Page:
The Lawnmower Man Director’s Cut Special Edition dual-DVD release – The DVDfever Review

The Lawnmower Man

The Lawnmower Man was a film version of the short story by Stephen King which saw Dr. Lawrence Angelo (Pierce Brosnan) trying to increase the intelligence of simpleton gardener Jobe (Jeff Fahey, right with Brosnan) by using computer science and virtual reality, the latter of which was all the rage in the 80s and early 90s in terms of trying to see what could be achieved by manipulating, for example, a virtual cube on a computer screen by donning gloves that responded to the movement of your hands. This film takes this exponentially onto a much larger scale and paints a nightmarish vision of what it thinks is possible.

The other potential benefit of an advance in computers is being able to teach them and expand their own artificial intelligence, something that movies have played upon many times. By immersing Jobe into the world of virtual reality, including giving him intelligence-enhancing drugs, he develops a brilliant mind to the point where he takes control of the experiments and Dr Angelo loses control of it all.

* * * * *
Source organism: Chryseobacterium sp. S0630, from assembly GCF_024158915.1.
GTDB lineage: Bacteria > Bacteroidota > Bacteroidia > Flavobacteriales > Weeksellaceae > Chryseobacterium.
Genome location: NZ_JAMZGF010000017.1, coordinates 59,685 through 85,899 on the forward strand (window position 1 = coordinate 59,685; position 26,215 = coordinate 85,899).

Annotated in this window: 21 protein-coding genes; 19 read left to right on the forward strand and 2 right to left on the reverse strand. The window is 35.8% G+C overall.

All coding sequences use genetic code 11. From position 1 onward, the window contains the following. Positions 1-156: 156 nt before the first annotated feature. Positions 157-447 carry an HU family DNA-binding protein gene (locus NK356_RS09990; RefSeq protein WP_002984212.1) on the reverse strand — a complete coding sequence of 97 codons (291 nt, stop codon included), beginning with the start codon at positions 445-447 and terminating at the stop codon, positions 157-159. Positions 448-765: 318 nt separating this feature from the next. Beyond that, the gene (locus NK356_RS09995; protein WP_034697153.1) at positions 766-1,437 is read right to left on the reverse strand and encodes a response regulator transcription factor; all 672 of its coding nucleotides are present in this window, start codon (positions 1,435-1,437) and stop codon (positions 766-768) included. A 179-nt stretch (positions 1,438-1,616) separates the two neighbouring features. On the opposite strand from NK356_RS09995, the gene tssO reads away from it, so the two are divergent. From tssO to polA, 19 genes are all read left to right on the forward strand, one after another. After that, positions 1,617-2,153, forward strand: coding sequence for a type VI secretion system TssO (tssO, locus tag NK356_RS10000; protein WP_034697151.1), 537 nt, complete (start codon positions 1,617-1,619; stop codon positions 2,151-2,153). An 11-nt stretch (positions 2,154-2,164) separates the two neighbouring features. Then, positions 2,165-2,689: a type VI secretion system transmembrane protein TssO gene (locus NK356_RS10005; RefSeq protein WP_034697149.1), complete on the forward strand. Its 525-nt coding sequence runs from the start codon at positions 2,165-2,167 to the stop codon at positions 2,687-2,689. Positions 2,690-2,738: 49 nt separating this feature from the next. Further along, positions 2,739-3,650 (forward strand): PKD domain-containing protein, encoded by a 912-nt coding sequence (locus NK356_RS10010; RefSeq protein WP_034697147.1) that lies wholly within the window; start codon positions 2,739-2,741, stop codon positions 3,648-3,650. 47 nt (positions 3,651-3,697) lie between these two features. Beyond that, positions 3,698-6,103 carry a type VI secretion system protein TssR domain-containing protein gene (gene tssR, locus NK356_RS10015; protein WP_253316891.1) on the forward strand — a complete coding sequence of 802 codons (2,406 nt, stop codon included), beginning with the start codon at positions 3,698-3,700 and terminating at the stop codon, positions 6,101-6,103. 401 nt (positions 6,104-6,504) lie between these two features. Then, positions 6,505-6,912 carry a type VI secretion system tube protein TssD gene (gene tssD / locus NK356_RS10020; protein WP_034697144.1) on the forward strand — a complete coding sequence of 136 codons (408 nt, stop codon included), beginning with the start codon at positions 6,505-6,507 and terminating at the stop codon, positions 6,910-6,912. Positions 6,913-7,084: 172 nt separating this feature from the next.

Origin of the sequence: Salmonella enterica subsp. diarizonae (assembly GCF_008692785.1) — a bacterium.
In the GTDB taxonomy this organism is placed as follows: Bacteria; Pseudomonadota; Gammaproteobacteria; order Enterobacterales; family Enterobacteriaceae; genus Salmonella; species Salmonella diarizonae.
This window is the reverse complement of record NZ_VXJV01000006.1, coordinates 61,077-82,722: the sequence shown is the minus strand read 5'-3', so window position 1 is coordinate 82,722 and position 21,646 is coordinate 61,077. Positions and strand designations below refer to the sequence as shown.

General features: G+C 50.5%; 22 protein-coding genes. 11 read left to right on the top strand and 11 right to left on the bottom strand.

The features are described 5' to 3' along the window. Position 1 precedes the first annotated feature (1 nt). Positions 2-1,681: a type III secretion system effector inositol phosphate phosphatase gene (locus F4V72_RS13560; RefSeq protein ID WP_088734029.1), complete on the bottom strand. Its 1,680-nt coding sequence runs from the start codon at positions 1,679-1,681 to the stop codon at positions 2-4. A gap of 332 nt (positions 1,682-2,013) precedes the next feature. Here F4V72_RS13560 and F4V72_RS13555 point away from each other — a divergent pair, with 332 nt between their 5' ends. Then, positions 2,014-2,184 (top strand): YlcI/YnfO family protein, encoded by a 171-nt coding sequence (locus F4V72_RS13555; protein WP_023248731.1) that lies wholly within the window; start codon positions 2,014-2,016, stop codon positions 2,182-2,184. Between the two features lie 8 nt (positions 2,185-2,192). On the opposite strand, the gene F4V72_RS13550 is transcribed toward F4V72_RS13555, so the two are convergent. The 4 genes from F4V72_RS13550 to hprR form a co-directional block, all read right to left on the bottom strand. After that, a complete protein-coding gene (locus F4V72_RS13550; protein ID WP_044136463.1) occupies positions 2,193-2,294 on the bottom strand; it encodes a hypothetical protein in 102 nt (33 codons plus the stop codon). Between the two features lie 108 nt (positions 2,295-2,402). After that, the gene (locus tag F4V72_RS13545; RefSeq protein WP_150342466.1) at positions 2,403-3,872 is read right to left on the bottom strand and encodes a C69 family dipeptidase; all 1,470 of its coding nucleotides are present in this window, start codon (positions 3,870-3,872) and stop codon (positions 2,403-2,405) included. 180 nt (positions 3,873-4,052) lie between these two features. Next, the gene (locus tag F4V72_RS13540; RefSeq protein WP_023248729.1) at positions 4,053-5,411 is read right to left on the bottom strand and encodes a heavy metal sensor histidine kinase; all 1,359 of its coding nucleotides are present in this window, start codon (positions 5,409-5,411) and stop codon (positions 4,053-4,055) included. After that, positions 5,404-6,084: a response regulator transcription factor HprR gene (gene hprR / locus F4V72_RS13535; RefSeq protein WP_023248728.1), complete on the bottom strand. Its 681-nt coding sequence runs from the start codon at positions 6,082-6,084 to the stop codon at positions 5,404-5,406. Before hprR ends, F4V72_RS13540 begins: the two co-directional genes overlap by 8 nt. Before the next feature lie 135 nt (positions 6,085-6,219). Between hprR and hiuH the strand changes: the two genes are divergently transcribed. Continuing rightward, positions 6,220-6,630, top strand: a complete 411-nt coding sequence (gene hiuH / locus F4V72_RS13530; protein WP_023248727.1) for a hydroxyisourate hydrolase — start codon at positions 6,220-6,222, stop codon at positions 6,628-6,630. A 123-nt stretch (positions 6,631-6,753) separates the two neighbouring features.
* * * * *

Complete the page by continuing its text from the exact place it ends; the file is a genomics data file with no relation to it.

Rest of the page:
The end result, for me, someone who doesn’t read books anyway as I just wait for the movie version of anything, was a passable way of spending almost two hours, with some fairly neat SFX, for its time, especially late on in the film when Jobe ends up inside the machine (this was in all the clips doing the rounds at the time and, 18 years on, if you’re unaware of this then this movie clearly isn’t for you), along with a cute babe in the cast in the form of Jenny Wright as love-interest Marnie.

Either way, you know Lawnmower Man wasn’t going to have the best start in life when its author, Stephen King, had his credit removed following a lawsuit.

The bonus with this particular release is that it’s actually the extended director’s cut, running for 2hrs and 20 mins – around half-an-hour longer than the original version. Three examples of altered/additional scenes are as follows:

  • In the theatrical version Dr. Angelo’s wife leaves him, but in the director’s cut she goes out with her friends. Dr. Angelo follows her to her car and she leaves; then he talks to Peter’s mom [Carla Parkett] and they talk about how Peter reminds him of himself at that age.